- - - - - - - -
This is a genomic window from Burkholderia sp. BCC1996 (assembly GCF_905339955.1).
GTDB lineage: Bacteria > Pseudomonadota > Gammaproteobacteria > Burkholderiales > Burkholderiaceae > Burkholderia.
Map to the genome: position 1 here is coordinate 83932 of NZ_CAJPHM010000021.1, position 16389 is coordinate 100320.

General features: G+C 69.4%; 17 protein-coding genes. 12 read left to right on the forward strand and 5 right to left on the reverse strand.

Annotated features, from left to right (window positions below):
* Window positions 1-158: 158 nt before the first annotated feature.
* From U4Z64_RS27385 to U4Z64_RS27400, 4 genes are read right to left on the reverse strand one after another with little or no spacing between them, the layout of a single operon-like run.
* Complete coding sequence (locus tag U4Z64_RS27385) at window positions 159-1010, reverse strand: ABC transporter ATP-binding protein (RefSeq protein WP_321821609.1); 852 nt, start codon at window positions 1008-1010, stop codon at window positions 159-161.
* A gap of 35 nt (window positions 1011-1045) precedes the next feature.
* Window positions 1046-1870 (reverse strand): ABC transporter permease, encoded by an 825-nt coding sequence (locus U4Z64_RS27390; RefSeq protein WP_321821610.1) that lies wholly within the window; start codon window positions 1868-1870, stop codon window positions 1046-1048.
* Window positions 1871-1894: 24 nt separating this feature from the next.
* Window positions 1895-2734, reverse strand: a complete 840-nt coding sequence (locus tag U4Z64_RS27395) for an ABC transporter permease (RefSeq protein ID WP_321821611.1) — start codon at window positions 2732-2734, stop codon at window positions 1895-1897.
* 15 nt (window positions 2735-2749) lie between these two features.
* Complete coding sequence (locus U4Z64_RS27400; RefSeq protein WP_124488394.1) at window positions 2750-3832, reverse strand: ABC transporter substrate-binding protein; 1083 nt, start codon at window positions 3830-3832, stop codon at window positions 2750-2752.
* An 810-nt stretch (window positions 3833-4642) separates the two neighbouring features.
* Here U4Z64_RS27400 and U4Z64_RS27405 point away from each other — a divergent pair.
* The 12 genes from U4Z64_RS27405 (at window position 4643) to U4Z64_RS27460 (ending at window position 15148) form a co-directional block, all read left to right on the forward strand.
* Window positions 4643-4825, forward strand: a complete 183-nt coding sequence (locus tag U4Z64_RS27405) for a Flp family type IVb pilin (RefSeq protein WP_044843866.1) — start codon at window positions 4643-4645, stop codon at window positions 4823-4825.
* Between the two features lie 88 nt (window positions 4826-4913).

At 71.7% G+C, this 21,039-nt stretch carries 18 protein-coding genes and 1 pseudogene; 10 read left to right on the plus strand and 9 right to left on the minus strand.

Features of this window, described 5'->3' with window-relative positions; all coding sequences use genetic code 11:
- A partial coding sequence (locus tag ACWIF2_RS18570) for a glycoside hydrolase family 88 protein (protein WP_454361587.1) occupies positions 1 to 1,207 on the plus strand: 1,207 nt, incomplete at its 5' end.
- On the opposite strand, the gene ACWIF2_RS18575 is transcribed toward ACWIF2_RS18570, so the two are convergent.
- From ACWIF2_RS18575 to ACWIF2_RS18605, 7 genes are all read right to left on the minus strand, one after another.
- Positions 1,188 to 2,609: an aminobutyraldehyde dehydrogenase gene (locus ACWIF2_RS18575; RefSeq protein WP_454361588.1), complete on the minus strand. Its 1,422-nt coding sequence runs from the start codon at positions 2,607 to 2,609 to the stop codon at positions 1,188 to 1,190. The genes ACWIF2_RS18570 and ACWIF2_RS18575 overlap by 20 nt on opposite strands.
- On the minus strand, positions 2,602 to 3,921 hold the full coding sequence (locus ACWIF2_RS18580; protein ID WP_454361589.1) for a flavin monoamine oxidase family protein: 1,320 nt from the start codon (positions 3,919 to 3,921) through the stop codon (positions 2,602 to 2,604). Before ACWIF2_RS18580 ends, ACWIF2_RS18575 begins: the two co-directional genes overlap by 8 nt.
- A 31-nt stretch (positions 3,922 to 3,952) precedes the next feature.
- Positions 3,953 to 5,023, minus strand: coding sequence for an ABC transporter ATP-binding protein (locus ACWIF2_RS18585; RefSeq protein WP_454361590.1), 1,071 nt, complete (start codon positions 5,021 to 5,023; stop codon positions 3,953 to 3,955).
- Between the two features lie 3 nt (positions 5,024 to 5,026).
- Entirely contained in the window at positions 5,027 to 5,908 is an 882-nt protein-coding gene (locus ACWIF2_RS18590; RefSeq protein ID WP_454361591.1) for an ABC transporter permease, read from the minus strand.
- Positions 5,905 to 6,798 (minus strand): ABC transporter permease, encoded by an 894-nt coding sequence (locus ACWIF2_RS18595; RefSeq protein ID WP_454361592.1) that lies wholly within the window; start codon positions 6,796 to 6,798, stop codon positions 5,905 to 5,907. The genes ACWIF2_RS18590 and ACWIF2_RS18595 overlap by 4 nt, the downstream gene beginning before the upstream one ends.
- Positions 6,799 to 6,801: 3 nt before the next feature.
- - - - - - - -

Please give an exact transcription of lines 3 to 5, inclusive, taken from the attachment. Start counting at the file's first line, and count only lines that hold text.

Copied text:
Map to the genome: position 1 here is coordinate 83932 of NZ_CAJPHM010000021.1, position 16389 is coordinate 100320.

General features: G+C 69.4%; 17 protein-coding genes. 12 read left to right on the forward strand and 5 right to left on the reverse strand.

Annotated features, from left to right (window positions below):